• For beef producers who can withstand the financial hardship over the next several months, reduced beef supplies could mean bigger profits starting as early as late 2013.
The U.S. beef herd has been shrinking, and the worst drought in decades has only encouraged that trend to continue.
But for beef producers who can withstand the financial hardship over the next several months, reduced beef supplies could mean bigger profits starting as early as late 2013.
The U.S. Department of Agriculture’s mid-year cattle inventory report showed beef cow numbers dropped by 3 percent in the last year. It projects the 2012 calf crop to be down 2 percent from last year, and down 8 percent since 2006.
Part of what has been driving the decline is skyrocketing feed costs and prolonged drought in the Southern Plains, said Chris Hurt, Purdue Extension agricultural economist.
“This year’s drought likely means further decreases in cow numbers over the next 12-14 months,” he said. “The impacts of the drought are just beginning to show up in some of the national data. We do know the direction, but not the final magnitude.”
Since mid-June, corn prices have jumped by 60 percent and soybean meal prices by 25 percent. And according to the USDA, 82-92 percent of the pastures in Indiana, Illinois, Arkansas, Missouri, Iowa, Kansas, Nebraska and Colorado are in very poor or poor condition.
The lack of available feed crops and forages and the high prices for what is available have forced many producers to start culling their herds. As more cattle have entered the market, the value of calves and feeder cattle has fallen.
“In the wake of high feed prices and uncertainty regarding forage availability, calf and feeder cattle prices plummeted,” Hurt said.
For example, Oklahoma steer calf prices were $173 per hundredweight in mid-June but fell to $138 in late July. A $35 per hundredweight decline on a 550-pound calf is a nearly $200 per-head value reduction.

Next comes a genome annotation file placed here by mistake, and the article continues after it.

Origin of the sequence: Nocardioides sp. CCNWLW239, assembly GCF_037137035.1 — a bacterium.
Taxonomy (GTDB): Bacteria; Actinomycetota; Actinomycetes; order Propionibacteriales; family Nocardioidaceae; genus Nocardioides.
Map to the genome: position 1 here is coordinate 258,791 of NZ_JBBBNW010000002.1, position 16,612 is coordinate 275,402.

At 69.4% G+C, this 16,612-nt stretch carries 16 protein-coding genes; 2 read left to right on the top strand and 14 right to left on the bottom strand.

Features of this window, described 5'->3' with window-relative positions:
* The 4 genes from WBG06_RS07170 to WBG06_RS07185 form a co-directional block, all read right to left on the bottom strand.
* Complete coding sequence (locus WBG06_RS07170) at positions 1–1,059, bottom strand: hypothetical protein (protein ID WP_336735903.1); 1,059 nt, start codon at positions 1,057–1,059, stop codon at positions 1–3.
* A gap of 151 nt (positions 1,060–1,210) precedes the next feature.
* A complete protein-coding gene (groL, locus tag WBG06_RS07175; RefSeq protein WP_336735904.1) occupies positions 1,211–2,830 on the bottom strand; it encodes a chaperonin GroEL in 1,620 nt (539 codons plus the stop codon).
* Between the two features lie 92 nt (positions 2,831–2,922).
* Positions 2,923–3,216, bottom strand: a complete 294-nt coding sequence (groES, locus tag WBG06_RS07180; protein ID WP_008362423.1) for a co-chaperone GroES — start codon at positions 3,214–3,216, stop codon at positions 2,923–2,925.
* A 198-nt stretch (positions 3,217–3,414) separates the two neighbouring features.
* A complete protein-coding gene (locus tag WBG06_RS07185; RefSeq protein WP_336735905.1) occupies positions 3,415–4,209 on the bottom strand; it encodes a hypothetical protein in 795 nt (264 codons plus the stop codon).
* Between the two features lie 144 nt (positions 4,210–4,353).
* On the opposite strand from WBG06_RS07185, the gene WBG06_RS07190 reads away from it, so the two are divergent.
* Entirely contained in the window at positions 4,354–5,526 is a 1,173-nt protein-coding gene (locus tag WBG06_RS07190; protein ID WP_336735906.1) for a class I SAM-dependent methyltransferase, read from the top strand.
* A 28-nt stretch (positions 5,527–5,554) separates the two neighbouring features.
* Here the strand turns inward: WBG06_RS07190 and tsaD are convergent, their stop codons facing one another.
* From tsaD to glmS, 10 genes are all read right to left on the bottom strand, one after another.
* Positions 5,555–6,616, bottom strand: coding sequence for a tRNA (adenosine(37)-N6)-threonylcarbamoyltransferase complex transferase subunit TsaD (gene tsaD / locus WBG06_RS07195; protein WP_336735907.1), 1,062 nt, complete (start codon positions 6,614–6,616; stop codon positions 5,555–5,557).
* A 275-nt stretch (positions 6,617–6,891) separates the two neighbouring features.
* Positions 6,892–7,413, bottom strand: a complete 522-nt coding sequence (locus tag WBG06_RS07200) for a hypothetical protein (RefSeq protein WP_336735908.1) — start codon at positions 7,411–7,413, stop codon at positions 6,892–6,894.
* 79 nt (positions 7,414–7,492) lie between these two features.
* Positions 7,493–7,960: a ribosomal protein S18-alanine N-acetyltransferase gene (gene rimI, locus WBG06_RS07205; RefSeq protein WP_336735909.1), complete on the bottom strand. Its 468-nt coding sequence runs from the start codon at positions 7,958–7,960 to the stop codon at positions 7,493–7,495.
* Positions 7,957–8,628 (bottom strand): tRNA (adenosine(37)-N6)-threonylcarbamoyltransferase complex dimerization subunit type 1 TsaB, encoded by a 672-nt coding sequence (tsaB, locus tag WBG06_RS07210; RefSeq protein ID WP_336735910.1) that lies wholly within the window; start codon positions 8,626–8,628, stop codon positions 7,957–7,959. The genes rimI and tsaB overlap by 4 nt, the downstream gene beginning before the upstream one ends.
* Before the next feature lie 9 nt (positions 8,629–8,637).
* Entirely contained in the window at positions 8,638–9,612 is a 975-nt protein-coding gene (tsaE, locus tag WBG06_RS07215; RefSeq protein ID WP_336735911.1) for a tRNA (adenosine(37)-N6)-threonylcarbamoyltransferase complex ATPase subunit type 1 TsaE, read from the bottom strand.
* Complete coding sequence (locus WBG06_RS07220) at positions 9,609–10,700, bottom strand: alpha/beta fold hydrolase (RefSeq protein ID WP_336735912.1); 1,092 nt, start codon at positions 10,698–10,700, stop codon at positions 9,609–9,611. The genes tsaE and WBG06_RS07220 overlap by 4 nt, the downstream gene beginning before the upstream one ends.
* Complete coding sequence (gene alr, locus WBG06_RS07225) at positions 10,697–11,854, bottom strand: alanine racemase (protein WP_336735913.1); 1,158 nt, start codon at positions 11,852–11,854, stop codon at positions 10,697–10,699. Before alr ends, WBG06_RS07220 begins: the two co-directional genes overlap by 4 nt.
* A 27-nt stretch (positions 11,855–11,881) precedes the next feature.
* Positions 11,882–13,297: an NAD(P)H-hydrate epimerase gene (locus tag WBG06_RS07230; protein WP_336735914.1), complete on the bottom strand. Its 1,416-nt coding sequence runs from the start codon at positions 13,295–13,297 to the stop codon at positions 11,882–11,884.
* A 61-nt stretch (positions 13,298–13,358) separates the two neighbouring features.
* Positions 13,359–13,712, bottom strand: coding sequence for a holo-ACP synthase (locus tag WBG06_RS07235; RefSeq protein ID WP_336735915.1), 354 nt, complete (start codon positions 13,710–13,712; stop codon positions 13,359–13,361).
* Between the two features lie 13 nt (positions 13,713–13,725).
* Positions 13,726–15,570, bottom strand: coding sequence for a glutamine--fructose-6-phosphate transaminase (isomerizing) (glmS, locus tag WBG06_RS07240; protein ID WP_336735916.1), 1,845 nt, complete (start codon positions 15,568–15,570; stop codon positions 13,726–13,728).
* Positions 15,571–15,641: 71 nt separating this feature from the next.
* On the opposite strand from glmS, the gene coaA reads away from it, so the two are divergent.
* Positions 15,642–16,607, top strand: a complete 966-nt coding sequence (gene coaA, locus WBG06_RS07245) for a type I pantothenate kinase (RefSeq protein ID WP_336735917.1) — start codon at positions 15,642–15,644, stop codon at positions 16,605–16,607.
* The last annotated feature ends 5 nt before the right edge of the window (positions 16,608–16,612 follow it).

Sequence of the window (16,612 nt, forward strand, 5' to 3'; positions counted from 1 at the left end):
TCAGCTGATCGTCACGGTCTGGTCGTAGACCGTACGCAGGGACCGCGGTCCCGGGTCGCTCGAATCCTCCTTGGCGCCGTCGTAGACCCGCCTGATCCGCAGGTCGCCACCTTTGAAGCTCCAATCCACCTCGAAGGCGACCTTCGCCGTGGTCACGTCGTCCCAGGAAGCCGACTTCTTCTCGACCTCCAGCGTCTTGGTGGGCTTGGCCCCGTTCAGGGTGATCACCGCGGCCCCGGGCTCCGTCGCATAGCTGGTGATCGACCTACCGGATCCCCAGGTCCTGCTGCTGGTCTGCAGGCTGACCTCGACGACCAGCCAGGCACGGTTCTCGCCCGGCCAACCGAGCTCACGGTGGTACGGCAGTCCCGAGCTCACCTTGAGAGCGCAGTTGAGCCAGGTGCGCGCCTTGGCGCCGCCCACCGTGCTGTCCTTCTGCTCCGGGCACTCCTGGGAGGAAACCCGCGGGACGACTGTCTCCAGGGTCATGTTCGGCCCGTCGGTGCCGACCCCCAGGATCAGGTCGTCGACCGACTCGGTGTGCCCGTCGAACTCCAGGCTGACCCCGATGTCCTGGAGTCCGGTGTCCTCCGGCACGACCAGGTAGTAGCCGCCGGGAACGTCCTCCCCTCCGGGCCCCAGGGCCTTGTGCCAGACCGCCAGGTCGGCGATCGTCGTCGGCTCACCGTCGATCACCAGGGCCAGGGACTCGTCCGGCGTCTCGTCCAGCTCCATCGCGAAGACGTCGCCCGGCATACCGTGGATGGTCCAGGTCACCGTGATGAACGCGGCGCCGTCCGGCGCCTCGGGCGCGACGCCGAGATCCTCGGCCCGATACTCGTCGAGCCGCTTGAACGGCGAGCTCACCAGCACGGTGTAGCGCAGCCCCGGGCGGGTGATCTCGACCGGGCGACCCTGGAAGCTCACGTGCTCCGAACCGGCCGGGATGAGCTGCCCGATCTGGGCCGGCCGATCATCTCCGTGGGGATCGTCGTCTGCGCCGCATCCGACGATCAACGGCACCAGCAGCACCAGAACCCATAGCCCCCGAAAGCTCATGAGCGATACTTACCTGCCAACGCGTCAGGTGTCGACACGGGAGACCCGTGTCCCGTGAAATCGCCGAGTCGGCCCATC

“Multiplying that across a national calf crop of 34.5 million head totals a potential decline in value of nearly $7 billion,” he said. “It is still too early to count the actual damages, but this illustration shows it’s likely large.”
The silver lining, Hurt said, could be for producers who are able to weather the financial storm and hold onto their herds. As cattle numbers fall below beef consumer demand, prices should rebound.
Producers likely best positioned to keep their herds are those who locked in lower feed prices in the spring. That would mostly include large feedlots that tend to hedge on feed and feed cost and profit margins.
“The message for cow-calf producers is to hold onto the cows if possible,” Hurt said. “The short-term losses of the next 12 to 14 months will be replaced by large profits in late-2013, 2014 and 2015.”
Hurt said the anticipated “golden days” are based on reductions in per-capita beef supplies, leading to higher retail beef prices, and an expected return to more normal crop conditions in 2013.
While that could revive some optimism in the cattle industry, Hurt was quick to point out that most thoughts of herd expansion would be pushed off until late-2013.
“The exception is for producers in areas of the country that have abundant forages,” he said. “For them, buying cows sold this fall from distressed owners appears to be a strategic move.”